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 Photos  Search by image Caring mom call ambulance for sick small daughter.

Multisystem Inflammatory Syndrome in Children: Condition Linked to COVID-19

By Dr. Kimberly Schindler, Pediatric Associates

Most parents are all too familiar with COVID-19 by now, but they may not know as much about multisystem inflammatory syndrome in children, or MIS-C.

The condition is associated with exposure to COVID-19 and causes different areas of the body to become inflamed, such as the heart, lungs, kidneys, brain, skin, eyes, or gastrointestinal organs. The condition is rare but can be life-threatening without treatment. So, it’s important for parents to be aware of the signs to watch for.

There’s still much to be learned about MIS-C, but it occurs an average of four weeks after exposure to COVID-19. The child may not have shown any symptoms of COVID, and parents may not be aware their child has had it. But, often, another family member has tested positive. A key diagnostic clue is that the child’s blood contains antibodies to the virus that causes COVID-19.

What are the symptoms?

Ongoing fever, plus more than one of the following:

  • Stomach pain.
  • Bloodshot eyes.
  • Diarrhea.
  • Dizziness or lightheadedness (signs of low blood pressure).
  • Skin rash.
  • Vomiting.

When to seek emergency care:

  • Trouble breathing.
  • Pain or pressure in the chest that does not go away.
  • Confusion or unusual behavior.
  • Severe abdominal pain.
  • Inability to wake or stay awake.
  • Pale, gray, or blue-colored skin, lips, or nail beds, depending on skin tone.

This list does not include all possible symptoms. Please call a medical provider for any other symptoms that are severe or concerning to you.

If your child needs emergency care, call 911 or call ahead to your local emergency facility: Notify the operator that you are seeking care for someone who has or may have COVID-19.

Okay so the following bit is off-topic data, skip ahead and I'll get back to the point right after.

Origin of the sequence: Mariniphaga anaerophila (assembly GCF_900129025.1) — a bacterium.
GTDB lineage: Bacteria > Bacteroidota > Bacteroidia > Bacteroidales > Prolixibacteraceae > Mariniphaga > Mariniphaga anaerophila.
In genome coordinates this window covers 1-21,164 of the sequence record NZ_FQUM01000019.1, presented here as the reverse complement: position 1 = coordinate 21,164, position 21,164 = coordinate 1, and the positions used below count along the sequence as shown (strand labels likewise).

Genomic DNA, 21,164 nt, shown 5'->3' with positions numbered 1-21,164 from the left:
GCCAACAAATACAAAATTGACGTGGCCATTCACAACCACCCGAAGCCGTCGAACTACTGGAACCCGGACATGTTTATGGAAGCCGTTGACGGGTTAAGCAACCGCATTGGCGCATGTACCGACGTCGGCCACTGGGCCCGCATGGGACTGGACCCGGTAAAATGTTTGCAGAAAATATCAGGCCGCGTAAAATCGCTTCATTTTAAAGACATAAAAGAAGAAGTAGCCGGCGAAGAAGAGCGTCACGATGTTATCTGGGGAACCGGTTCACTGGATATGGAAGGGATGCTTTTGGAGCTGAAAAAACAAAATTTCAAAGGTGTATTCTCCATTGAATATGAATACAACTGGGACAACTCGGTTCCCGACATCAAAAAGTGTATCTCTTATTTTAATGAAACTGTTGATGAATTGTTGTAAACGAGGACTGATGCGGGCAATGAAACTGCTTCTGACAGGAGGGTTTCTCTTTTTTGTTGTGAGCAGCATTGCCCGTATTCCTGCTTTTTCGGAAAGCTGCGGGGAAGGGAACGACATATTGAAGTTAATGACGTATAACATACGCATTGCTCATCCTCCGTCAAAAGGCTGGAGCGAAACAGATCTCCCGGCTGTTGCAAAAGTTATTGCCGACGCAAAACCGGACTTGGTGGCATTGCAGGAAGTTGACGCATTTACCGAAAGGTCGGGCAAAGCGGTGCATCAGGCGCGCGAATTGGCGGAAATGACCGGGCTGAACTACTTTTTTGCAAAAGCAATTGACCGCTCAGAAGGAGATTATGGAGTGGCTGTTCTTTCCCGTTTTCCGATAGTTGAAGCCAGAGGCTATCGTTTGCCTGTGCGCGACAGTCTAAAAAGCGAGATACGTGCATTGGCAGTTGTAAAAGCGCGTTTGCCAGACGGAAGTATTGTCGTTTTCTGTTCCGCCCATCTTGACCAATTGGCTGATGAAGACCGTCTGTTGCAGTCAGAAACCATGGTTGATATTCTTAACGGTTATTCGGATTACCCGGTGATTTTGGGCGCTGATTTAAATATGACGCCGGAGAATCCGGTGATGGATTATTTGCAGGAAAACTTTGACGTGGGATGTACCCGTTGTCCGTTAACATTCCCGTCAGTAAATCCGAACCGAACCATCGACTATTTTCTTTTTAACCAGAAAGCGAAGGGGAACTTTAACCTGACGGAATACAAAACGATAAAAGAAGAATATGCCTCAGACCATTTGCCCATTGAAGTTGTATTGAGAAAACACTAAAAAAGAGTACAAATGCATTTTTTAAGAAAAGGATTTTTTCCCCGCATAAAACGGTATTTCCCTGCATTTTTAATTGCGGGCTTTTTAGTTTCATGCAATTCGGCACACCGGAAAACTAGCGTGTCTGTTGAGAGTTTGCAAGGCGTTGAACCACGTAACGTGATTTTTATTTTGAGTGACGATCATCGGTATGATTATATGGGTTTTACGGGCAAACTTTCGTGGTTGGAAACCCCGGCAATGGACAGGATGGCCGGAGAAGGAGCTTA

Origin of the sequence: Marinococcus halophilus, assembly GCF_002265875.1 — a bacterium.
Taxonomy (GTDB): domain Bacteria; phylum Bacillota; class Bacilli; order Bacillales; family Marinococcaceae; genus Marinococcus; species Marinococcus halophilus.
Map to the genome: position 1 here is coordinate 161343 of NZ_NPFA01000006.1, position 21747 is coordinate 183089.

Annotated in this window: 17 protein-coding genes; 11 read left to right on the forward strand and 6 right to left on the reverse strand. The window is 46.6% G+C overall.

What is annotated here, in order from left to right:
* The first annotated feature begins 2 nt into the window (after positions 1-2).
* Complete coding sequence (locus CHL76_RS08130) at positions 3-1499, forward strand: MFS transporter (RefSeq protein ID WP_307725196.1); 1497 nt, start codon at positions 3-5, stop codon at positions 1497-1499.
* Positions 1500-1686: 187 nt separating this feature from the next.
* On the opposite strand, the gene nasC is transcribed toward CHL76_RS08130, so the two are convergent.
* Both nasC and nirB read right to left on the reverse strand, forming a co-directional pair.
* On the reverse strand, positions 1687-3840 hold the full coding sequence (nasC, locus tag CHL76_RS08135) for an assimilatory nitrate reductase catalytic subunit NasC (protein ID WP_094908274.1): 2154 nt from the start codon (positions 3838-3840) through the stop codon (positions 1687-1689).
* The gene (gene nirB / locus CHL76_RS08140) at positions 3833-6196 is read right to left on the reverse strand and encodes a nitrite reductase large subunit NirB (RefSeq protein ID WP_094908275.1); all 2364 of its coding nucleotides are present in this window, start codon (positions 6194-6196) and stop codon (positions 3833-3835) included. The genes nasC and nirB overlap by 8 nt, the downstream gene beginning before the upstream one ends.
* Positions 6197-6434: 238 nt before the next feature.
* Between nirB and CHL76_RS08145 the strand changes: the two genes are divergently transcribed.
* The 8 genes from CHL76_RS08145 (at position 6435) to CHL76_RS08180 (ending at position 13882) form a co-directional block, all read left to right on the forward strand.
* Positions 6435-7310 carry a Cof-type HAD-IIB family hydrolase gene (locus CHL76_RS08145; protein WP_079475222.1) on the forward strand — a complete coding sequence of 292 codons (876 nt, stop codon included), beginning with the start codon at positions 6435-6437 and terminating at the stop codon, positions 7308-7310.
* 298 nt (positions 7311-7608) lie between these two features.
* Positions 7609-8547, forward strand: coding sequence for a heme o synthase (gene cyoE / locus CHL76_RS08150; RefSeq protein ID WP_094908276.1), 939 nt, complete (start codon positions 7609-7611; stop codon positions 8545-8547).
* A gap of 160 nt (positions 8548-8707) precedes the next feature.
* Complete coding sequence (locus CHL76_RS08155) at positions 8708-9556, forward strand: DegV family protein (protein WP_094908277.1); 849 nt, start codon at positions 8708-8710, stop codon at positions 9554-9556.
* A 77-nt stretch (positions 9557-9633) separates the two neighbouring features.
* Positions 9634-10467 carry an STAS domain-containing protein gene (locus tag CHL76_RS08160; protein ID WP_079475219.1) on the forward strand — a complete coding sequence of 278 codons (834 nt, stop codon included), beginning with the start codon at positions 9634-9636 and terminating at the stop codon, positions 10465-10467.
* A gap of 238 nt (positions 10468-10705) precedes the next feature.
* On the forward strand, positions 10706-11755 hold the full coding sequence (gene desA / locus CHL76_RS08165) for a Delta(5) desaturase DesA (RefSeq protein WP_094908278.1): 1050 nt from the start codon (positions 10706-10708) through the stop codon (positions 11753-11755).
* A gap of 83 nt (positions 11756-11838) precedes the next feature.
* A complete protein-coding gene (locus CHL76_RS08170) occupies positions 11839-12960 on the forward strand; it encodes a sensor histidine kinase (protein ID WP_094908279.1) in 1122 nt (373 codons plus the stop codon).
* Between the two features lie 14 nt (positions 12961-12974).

What is the treatment?

Treatment will vary according to your child’s symptoms and test results, but may include the following:

  • Steroids to help treat swelling or inflammation.
  • Intravenous immune globulin (IVIG), a biologic medicine that contains immune-system antibodies.
  • Fluids given through a vein.
  • Heart medications.
  • Extracorporeal membrane oxygenation (ECMO) therapy, in extreme cases. ECMO takes over the work of the lungs, or both the heart and lungs, to support children while other treatments help them recover from serious medical conditions.

If your child is hospitalized with MIS-C, the hospital team will arrange several follow-up appointments after your child has gone home. Children with MIS-C likely will need to see a pediatric cardiologist several weeks after leaving the hospital. MIS-C can cause the wall of the heart to be inflamed ( myocarditis). Children may also need to follow up with a pediatric rheumatologist.


The best way to prevent MIS-C is for all eligible children to get the COVID-19 vaccine and keep taking steps to help avoid exposure to the virus. For example, remember to:

  • Wash hands often using soap and water for 20 seconds. If soap and water are not available, use an alcohol-based hand sanitizer.
  • Avoid people who are sick and keep at least a 3-foot distance between your unvaccinated child and people outside your household.
  • Wear face masks indoors in public in areas with high or substantial transmission, even if fully vaccinated.
  • Clean and disinfect high-touch surfaces daily.

Read one family's experience with MIS-C.

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About CHKD Medical Group

About CHKD Medical  Group Children’s Hospital of The King’s Daughters has been the region’s most trusted name in pediatric care for more than 50 years. As members of CHKD Health System, our pediatricians work closely with CHKD’s full range of pediatric specialists and surgeons. They also share a commitment to quality, excellence and child-centered care. With 18 practices in 29 locations throughout the region, a CHKD pediatrician is never far.